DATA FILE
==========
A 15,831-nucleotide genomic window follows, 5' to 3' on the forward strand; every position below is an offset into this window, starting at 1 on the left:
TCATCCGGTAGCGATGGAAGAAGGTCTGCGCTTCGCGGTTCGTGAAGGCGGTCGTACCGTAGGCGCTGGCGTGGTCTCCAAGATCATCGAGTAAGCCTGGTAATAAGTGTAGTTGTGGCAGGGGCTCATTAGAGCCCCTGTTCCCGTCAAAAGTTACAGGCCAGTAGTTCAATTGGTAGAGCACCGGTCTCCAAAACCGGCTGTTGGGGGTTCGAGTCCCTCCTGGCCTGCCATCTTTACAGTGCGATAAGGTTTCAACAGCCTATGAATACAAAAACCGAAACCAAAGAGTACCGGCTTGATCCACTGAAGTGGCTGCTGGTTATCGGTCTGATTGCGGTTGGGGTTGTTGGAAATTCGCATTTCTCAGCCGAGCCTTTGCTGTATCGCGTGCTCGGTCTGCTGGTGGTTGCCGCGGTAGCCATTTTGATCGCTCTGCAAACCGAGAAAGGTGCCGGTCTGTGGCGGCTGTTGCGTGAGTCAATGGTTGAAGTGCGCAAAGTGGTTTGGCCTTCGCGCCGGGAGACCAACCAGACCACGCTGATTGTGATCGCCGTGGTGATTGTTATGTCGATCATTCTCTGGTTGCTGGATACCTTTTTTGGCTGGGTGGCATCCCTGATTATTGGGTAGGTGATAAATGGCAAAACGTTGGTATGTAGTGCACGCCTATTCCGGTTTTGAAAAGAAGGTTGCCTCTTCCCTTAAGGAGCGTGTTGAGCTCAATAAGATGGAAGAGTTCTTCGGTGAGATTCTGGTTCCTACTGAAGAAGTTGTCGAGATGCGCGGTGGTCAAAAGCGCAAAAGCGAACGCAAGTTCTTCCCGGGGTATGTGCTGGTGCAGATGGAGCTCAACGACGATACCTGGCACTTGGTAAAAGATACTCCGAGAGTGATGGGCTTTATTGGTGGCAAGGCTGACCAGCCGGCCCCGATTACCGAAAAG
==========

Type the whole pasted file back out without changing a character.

A 15,831-nucleotide genomic window follows, 5' to 3' on the forward strand; every position below is an offset into this window, starting at 1 on the left:
TCATCCGGTAGCGATGGAAGAAGGTCTGCGCTTCGCGGTTCGTGAAGGCGGTCGTACCGTAGGCGCTGGCGTGGTCTCCAAGATCATCGAGTAAGCCTGGTAATAAGTGTAGTTGTGGCAGGGGCTCATTAGAGCCCCTGTTCCCGTCAAAAGTTACAGGCCAGTAGTTCAATTGGTAGAGCACCGGTCTCCAAAACCGGCTGTTGGGGGTTCGAGTCCCTCCTGGCCTGCCATCTTTACAGTGCGATAAGGTTTCAACAGCCTATGAATACAAAAACCGAAACCAAAGAGTACCGGCTTGATCCACTGAAGTGGCTGCTGGTTATCGGTCTGATTGCGGTTGGGGTTGTTGGAAATTCGCATTTCTCAGCCGAGCCTTTGCTGTATCGCGTGCTCGGTCTGCTGGTGGTTGCCGCGGTAGCCATTTTGATCGCTCTGCAAACCGAGAAAGGTGCCGGTCTGTGGCGGCTGTTGCGTGAGTCAATGGTTGAAGTGCGCAAAGTGGTTTGGCCTTCGCGCCGGGAGACCAACCAGACCACGCTGATTGTGATCGCCGTGGTGATTGTTATGTCGATCATTCTCTGGTTGCTGGATACCTTTTTTGGCTGGGTGGCATCCCTGATTATTGGGTAGGTGATAAATGGCAAAACGTTGGTATGTAGTGCACGCCTATTCCGGTTTTGAAAAGAAGGTTGCCTCTTCCCTTAAGGAGCGTGTTGAGCTCAATAAGATGGAAGAGTTCTTCGGTGAGATTCTGGTTCCTACTGAAGAAGTTGTCGAGATGCGCGGTGGTCAAAAGCGCAAAAGCGAACGCAAGTTCTTCCCGGGGTATGTGCTGGTGCAGATGGAGCTCAACGACGATACCTGGCACTTGGTAAAAGATACTCCGAGAGTGATGGGCTTTATTGGTGGCAAGGCTGACCAGCCGGCCCCGATTACCGAAAAG